You are correct, although I see something more like BRAVE’s Basic Attention Tokens rather than Google as the model to follow here. Tone is important as well. The incumbent players in this space are catering to an audience used to divulging personal info for free; to receive free services. Something like BAT upends this model and it’s success or failure will be illustrative here.
First principles must be closely examined as well. A userbase that is expecting free things, may not be able to accept the value proposition of self ownership of personal data. This is where Gamification of the UI of FOAM for dPOL can assist with teaching an empowerment message.
While advertising is a huge market, it can cheapen the value of the individual. Especially if this becomes the sole focus. Youtube did not start as a Google company, they were acquired, and thus the inherent functionality built into their DNA was championing the Creator. With the Google ownership, we have seen a strong push to monetizing the channels, and content. This is now causing a slow pivot in the online video industry as Youtube begins ejecting content that is not ‘Brand Safe’.
Activists strongly countered the profit motive in the internet business that was unfolding back in March of 1999:
These markets are conversations. Their members communicate in language that is natural, open, honest, direct, funny and often shocking. - Cluetrain Manifesto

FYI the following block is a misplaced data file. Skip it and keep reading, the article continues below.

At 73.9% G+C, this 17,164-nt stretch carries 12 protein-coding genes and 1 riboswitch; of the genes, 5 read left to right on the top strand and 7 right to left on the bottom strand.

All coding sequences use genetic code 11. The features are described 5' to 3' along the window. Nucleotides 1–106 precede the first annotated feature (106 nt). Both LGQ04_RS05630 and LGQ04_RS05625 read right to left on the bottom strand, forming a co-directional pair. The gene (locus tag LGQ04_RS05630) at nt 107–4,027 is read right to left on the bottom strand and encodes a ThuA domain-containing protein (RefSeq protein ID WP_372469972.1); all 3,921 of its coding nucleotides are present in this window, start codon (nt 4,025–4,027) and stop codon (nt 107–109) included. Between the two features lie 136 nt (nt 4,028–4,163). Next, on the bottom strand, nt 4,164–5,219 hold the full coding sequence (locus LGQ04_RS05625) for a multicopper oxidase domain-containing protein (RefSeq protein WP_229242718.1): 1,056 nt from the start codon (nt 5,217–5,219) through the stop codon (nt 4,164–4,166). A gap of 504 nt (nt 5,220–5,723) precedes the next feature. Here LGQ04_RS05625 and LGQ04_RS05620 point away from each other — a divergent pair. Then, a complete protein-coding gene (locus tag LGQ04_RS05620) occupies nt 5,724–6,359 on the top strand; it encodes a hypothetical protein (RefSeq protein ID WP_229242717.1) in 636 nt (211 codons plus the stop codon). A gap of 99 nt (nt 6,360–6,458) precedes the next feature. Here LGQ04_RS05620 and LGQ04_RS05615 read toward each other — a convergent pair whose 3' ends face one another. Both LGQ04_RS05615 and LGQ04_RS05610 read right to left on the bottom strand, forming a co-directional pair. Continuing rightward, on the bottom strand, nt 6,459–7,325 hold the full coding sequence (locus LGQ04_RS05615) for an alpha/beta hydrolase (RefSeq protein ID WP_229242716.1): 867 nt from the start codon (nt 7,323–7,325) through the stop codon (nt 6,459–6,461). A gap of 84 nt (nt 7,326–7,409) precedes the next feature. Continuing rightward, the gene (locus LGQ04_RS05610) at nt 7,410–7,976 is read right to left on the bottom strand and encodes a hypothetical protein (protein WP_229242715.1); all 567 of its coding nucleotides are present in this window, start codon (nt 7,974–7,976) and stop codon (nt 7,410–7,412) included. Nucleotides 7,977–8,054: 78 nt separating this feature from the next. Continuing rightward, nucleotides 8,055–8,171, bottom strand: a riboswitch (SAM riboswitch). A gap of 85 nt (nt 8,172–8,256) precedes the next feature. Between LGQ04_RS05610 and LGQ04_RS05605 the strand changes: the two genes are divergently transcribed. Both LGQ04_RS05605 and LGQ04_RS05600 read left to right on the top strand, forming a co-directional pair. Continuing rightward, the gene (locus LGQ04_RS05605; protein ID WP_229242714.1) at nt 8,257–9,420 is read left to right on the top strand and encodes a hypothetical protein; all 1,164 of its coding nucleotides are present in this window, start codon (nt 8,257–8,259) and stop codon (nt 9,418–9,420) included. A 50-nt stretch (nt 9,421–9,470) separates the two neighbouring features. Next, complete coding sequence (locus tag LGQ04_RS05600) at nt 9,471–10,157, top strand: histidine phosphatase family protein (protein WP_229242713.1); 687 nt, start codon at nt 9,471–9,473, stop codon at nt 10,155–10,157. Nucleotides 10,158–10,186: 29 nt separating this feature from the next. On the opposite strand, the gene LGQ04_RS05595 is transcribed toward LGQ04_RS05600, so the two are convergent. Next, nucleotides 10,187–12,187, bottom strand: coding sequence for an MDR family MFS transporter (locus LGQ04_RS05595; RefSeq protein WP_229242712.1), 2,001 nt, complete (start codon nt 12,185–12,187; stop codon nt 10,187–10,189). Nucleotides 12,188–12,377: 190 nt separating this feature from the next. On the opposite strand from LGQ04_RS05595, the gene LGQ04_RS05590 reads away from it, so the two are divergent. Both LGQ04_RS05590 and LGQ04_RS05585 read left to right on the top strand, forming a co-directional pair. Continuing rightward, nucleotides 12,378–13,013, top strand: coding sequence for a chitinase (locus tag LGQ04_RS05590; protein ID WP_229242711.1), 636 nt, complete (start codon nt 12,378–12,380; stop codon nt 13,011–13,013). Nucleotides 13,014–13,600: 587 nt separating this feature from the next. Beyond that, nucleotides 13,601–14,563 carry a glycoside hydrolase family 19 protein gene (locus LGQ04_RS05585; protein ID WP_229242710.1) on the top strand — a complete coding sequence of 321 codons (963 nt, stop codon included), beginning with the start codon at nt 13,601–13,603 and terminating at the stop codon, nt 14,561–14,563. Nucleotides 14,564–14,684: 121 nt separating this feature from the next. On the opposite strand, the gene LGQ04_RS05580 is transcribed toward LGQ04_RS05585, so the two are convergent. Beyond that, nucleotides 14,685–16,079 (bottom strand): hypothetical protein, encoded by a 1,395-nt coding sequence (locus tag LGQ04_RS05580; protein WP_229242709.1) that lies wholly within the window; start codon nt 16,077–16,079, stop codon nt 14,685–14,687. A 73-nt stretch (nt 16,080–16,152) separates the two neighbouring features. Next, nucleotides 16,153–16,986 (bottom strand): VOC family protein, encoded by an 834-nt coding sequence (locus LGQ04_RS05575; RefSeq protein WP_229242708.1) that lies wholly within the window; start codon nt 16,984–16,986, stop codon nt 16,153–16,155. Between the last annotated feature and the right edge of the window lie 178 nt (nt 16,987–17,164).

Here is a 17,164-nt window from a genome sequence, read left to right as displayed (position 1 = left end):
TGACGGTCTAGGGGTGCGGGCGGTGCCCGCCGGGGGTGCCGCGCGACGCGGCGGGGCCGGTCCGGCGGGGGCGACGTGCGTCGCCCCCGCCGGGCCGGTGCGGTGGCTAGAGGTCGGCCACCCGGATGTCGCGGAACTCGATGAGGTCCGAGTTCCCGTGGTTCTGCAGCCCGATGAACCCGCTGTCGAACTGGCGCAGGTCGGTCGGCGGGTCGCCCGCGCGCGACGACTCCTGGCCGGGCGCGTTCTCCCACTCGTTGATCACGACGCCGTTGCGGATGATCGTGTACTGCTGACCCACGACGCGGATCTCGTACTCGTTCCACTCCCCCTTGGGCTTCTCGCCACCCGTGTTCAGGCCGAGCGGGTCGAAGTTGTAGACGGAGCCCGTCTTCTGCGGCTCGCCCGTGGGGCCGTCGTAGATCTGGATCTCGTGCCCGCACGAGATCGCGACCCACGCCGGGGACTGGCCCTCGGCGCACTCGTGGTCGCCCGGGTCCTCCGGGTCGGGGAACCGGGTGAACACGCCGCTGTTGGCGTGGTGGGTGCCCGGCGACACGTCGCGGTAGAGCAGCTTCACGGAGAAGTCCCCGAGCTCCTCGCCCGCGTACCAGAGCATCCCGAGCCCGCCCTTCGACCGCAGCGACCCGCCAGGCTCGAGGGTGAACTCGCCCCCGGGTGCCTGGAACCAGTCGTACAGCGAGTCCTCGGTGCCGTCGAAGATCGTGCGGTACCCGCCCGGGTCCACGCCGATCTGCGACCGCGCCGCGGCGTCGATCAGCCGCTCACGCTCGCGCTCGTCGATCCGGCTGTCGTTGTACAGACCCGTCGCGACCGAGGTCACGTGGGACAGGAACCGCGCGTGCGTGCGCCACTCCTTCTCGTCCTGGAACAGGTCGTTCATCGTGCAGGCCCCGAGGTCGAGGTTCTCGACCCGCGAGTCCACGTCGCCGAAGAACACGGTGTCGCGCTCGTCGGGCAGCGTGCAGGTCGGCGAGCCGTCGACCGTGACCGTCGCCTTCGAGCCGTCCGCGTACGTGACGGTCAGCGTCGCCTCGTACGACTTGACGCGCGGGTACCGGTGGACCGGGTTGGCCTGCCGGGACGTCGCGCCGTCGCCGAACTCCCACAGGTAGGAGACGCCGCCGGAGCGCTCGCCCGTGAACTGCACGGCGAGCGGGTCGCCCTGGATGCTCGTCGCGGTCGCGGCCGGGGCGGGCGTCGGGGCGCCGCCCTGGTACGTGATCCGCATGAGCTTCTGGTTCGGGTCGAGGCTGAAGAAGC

- These networked conversations are enabling powerful new forms of social organization and knowledge exchange to emerge.
Pursuing Advertising as a key feature of FOAM as an ecosystem will fail. The successful use of advertising for FOAM will be closer to Craigslist than brands such as these:
- Dolce & Gabbana
It is the person to person component that will succeed, going back to Cluetrain:
- Markets are conversations.
- Markets consist of human beings, not demographic sectors.
- Conversations among human beings sound human. They are conducted in a human voice.
Building an ecosystem that supports the connection of individuals to one another will succeed. Trying to copy the business model of one of the largest companies in the world will fail as FOAM does not have those deep pockets.